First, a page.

Havana, located only ninety miles off the Florida coast, had long served as an American outpost in the Caribbean.
Following the country’s revolution in 1959 , the Soviets became the first major extrahemispheric power in the 20th century to establish a political and military foothold in such close proximity to the United States.
In July 1960, as American reaction to the revolution became increasingly alarmist, Cuba’s sugar quota was cut from the US market, leading Havana to appeal to the Soviet Union for economic assistance, military support, technology, and expertise.
Scholars are still more or less evenly split on the timing of Castro’s commitment to communism. Some believe that he was strongly pledged to communist philosophy at the time of the Cuban revolution in 1959; others believe in a later conversion, arguing that the US and its actions left Castro little choice but to turn to the Soviets for assistance.
Whichever is accurate, an American embargo was imposed which has lasted from 1960 to the present day.
Consequently, the city’s industry was quickly reorganized around Soviet exports, facilitating the integration of Cuban trade with the Socialist bloc. Expanded port facilities were constructed to meet additional requirements.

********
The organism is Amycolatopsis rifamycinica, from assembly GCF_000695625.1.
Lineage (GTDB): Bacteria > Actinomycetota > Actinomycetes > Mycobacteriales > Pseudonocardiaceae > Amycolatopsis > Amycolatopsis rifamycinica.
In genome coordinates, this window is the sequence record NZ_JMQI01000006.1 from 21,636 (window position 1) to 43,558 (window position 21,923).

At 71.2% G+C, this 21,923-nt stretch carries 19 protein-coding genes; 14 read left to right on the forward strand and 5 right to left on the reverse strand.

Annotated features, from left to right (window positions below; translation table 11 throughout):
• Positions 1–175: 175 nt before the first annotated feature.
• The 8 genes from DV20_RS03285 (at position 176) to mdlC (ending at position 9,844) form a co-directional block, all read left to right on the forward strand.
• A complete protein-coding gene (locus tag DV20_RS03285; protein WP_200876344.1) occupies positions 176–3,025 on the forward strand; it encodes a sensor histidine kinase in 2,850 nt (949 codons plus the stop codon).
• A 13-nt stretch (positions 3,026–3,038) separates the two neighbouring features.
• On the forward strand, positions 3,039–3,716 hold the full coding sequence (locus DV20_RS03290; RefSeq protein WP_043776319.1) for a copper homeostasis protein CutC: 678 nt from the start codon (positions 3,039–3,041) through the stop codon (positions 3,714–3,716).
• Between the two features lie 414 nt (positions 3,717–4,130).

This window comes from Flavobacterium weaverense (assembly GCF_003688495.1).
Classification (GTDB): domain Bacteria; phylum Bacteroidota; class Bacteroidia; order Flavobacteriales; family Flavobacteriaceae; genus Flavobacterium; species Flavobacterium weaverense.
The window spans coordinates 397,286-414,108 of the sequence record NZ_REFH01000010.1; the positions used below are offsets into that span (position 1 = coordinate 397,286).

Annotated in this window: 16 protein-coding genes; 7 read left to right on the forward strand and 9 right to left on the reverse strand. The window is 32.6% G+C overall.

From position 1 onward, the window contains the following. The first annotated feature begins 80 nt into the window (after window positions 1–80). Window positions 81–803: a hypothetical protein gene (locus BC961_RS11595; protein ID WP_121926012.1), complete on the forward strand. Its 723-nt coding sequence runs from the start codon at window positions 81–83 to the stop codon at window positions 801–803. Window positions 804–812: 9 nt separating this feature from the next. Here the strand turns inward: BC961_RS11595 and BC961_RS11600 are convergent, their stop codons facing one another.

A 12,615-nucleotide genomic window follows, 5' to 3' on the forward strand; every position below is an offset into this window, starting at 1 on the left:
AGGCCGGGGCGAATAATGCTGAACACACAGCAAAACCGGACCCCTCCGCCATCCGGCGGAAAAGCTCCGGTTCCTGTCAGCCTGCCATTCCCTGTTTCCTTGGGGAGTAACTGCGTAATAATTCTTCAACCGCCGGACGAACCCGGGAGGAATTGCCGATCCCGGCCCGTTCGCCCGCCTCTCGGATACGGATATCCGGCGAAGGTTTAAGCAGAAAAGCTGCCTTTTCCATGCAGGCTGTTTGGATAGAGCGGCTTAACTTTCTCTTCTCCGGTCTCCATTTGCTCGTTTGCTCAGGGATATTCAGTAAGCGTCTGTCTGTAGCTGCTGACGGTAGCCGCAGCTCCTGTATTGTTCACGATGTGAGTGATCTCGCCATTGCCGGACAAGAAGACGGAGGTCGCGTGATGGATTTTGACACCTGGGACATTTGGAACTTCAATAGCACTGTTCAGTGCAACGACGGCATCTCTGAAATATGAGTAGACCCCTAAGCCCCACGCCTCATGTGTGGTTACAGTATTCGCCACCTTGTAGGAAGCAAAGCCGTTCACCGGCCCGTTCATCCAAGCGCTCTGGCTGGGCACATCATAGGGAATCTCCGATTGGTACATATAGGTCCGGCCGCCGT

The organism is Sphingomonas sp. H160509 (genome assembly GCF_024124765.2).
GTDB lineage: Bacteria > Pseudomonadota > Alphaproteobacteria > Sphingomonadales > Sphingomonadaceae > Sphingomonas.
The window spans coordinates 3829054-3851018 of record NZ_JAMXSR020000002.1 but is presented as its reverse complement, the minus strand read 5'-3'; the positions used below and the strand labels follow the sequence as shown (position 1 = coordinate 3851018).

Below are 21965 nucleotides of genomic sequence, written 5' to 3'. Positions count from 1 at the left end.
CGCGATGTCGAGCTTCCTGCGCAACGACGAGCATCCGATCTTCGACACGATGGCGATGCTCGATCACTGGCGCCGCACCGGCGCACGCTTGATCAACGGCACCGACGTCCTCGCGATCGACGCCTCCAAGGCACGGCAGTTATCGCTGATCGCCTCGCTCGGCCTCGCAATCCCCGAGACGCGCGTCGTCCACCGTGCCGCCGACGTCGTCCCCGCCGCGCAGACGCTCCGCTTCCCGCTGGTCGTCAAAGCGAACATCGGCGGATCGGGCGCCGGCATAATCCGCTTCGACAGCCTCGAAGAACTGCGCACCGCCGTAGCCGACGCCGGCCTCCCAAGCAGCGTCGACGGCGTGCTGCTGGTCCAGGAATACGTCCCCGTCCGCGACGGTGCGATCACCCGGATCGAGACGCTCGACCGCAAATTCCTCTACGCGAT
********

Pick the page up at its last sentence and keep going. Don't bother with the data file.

Emigration — in conjunction with the flight of North American businessmen and professionals — created a vacuum of skills and knowledge which increased the capital’s dependence on communist expertise, leading to an influx of over 8,000 Soviet advisers.
Moreover, after 1976, large-scale Soviet subsidies were required just to keep the economy afloat.
By 1981 the country was receiving $4 billion in Soviet aid and oil subsidies each year.
As consumer goods grew less and less available in the capital, construction workers, technicians, and other skilled laborers were exported to more affluent Third World nations — Angola, Iraq, Algeria — in an exchange of human capital for hard currency.
In response to the Reagan administration’s focus on the threat of Cuban communism, the Soviets delivered five years’ worth of weapons free of charge in 1981-1982, virtually doubling Cuba’s military capabilities.
By 1985 a Soviet combat brigade of 2,500 troops and a total of 7,000 military personnel were in the country, and Havana was the largest intelligence gathering installation outside of Soviet territory, employing approximately 3,000 Soviet military and civilian technicians.
Meanwhile, the military and other state institutions had earlier been modified to satisfy Soviet requirements.
Finally, as the urban layout of Havana began to be influenced by Soviet industrial city design, the need for capital investment in Havana’s housing and infrastructure became critical.
Deterioration and indiscriminate demolition in the area known as Old Havana led to an international response when UNESCO declared the area to be of “world cultural heritage” status.
NOTE: Those of you interested in the history and politics of Havana before the Cuban Revolution and after the Cold War will want to visit our sister blog, Havana Project. Havana as a cold war city (1959 – 1990) will be discussed in depth on the Cold War Studies blog, but other periods in Cuban history will not be addressed here.
Photograph by Lisa Reynolds Wolfe.